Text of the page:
The latest Commodity Companion from the team at RBS has recently been released.  This is a hefty tome, redolent with figures and forecasts, covers not only the base and precious metals, but important steel components and the major elements of the energy complex.  The study highlights how many commodities in 2010 enjoyed their strongest consumption growth in decades as a result of the synchronised recovery in world growth.  Driven further by “acute investor attention”, prices of many commodities hit records, giving many producers high operating volumes and strong cash positions; the expectation is that many commodities will enjoy robust growth in supply from now through to 2014.

This supply surge, coupled with the unhappy turn of events in the world so far this year, will lead commodity prices to consolidate this year and next, before renewed gains in 2013.  On a view through to 2014, the bank favours aluminium, copper, platinum and palladium, while arguing that “gold, silver, coal and iron ore are now richly priced and set to fade”.  Overall, over this period, RBS is neutral with respect to gold, and the “least preferred” are the bulk commodities, crude oil, and silver.

The view differs slightly on a one-year view, and while the PGMs remain in favour, the base metal outlook is mixed, with aluminium and copper ranking the highest.  Silver is the least preferred metal.

A brief summary of some of the fundamental analysis:

Aluminium is viewed as having an attractive risk:reward profile, and although the price has been trading at more than two-year highs, RBS forecasts that this metal still offers one of the most attractive risk:reward commodity plays.  Demand is at a record of more than 41M tonnes, following a frenetic 20% growth in demand in 2010.  This is distorted by the ravages of 2008 and more particularly 2009, however; the average rate of growth in demand from 2007-2010 inclusive was much more moderate, at 2.6% per annum.  This rate of growth almost trebles, however, from 2010 through to 2014 and RBS notes that the market is realising that the worst of aluminium’s troubles may now be abating, with massive supply surpluses at last diminishing, with prices likely to hit a cycle peak in 2013.

Copper is described as a “producer’ paradise”, a great market, but richly priced.  Here, too, demand was at a record in 2010 at almost 19M tonnes.  This was a 9% year-on-year growth, although annual growth from 2007-2010 inclusive was only just over 1%.  RBS is looking for annual average growth in demand of over 4% from 2010 to 2014 and with a constrained supply profile stemming from a range of different factors, the market is likely to be subject to “inventory-draining” deficits before some relief in 2014.  With a massive price differential between aluminium and copper, RBS describes how “copper rationing and demand destruction” is underway.  Here, too, the price is expected to peak in 2013.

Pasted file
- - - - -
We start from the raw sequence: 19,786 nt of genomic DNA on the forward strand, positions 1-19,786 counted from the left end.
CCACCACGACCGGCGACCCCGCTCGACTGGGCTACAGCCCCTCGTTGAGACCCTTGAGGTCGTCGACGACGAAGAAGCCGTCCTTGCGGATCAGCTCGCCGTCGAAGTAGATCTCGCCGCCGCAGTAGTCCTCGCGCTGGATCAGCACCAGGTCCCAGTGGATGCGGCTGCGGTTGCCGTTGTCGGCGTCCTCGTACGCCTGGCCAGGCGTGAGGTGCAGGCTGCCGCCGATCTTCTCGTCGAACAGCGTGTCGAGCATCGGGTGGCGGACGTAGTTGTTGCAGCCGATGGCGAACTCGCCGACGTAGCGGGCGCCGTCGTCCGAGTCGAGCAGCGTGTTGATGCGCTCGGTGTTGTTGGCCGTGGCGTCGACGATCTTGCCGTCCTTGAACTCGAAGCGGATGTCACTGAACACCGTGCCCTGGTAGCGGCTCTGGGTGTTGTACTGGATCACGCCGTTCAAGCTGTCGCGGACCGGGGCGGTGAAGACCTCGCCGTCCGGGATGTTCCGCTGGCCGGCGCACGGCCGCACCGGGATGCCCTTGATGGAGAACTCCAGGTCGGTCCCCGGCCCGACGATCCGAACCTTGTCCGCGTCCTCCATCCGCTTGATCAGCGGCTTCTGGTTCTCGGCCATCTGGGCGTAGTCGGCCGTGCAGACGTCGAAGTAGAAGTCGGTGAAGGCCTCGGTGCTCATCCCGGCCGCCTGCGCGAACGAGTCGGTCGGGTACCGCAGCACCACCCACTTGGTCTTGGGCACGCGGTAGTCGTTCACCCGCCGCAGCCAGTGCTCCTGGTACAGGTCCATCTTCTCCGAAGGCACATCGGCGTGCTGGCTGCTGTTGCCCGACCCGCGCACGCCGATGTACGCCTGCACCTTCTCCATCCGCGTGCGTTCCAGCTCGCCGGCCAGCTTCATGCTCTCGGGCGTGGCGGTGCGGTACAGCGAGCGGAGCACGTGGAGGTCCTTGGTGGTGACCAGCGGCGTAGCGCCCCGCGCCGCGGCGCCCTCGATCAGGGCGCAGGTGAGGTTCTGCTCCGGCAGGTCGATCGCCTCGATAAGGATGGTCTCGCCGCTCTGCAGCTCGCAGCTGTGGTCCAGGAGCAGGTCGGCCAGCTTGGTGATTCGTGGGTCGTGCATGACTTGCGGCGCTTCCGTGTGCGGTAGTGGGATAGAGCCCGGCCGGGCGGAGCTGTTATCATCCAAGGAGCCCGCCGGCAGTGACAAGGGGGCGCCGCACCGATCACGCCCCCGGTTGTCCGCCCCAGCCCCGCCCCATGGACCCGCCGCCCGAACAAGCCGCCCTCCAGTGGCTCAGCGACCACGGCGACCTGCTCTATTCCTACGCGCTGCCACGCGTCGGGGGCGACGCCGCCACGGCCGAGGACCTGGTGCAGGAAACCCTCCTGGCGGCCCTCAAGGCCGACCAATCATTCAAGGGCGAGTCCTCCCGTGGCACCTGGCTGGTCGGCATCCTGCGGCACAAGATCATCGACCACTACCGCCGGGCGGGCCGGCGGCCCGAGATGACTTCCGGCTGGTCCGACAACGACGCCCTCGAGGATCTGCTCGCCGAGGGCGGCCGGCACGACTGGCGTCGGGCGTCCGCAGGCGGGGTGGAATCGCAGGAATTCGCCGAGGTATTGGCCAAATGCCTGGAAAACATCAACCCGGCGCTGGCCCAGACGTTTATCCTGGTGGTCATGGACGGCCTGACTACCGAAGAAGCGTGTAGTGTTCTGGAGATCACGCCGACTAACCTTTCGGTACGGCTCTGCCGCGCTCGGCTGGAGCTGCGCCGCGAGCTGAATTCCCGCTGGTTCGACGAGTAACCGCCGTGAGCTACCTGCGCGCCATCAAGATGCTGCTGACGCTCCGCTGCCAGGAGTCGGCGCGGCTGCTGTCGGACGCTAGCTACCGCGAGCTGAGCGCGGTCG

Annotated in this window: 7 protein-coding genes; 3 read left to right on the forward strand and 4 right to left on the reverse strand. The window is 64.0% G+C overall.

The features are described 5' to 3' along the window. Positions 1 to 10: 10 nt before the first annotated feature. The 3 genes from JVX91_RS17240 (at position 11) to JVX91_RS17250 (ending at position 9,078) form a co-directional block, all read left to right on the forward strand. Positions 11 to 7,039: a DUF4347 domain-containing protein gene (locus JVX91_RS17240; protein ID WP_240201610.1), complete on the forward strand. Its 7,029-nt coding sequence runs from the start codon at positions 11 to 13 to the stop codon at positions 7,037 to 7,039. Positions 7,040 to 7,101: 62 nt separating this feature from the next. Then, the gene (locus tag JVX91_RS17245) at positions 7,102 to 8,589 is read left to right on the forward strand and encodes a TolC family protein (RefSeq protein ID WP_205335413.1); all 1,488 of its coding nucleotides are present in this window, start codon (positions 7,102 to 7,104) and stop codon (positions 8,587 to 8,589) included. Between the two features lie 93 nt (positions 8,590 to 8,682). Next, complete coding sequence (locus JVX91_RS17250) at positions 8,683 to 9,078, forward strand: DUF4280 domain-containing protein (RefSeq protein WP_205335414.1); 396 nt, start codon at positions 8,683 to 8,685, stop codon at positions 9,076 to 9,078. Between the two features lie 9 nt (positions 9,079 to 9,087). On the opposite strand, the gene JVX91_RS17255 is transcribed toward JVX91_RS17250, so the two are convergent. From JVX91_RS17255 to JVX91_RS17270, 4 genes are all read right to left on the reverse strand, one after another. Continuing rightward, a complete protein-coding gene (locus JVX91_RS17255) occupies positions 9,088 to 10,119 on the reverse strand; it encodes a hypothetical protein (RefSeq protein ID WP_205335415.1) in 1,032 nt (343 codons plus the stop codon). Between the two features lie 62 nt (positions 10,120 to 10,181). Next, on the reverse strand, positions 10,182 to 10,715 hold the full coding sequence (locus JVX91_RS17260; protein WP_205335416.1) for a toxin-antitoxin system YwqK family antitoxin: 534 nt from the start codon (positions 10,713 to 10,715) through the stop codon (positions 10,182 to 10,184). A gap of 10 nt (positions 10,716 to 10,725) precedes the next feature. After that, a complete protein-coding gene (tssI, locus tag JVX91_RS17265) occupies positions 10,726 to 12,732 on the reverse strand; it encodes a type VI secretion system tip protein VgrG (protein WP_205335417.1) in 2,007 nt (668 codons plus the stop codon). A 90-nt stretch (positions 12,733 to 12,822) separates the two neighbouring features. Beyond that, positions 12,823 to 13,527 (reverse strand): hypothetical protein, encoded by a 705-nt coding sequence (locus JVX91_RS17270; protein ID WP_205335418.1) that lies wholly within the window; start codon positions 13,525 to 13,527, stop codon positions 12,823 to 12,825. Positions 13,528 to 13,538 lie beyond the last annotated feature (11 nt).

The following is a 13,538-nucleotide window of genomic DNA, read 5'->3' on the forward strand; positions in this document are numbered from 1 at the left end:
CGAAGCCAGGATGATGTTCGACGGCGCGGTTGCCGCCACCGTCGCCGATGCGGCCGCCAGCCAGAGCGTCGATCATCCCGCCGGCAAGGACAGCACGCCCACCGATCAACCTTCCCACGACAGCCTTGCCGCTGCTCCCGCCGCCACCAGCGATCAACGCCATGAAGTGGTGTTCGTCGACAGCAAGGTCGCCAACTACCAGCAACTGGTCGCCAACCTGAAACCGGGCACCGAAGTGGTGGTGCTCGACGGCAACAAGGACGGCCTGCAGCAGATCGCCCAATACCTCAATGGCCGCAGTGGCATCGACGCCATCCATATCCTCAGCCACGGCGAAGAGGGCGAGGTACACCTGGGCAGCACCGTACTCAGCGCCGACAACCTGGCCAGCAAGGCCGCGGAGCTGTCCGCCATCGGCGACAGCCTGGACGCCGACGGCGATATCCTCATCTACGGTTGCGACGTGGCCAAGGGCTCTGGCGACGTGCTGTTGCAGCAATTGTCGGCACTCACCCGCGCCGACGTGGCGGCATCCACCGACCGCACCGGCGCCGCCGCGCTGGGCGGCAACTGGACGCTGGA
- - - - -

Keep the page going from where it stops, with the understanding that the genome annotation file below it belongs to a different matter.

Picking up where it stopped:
On the other side of the coin, RBS describes the start-up of the “Big Five” nickel producers (plus many smaller operations), projecting that in 2010-2011 the metal faces the biggest supply growth in decades, as the heavy cutbacks of 2008/09 are reversed.  Refined nickel production in 2010 is estimated at almost the same level as 2007 – but from now onwards the rate of growth is substantial.  On the demand side stainless steel, which accounts for 65% of refined nickel demand (and which is subject to wide swings in growth, due in part to stocking and de-stocking cycles), rebounded strongly in 2010.  Growth in 2011 is expected to be more modest, although on a four-year view, the average rate of growth in nickel consumption is expected to exceed 5% per annum.

Zinc, meanwhile, is described as having a strong price but weak fundamentals.  It remains the bank’s least preferred base metal, with high inventories likely to be swollen again this year and next, and with the market not moving into deficit until 12013.  The longer-term outlook, however, is much more encouraging as ore exhaustion at some key mines will constrain the mine production growth rate to only just over 3% per annum from 2010 to 2014.  Refined consumption will grow at more than twice this rate, but from a lower base than production in a market that has been in surplus since at least 2007.  That said, inventory levels were very low in 2007 and had recovered to more manageable levels by 2010.  RBS notes that zinc’s swing from surplus to deficit may occur rapidly but the implication behind the current supply-demand mis-match is that genuine tightness is unlikely before 2014.

RBS’ study avers that “handsome operating margins bring into focus the next stage of the cycle- the supply response” involving producer intention, by assorted means, to “pump up the volume”.  The supply-side patterns of the next few years will indeed be interesting to watch.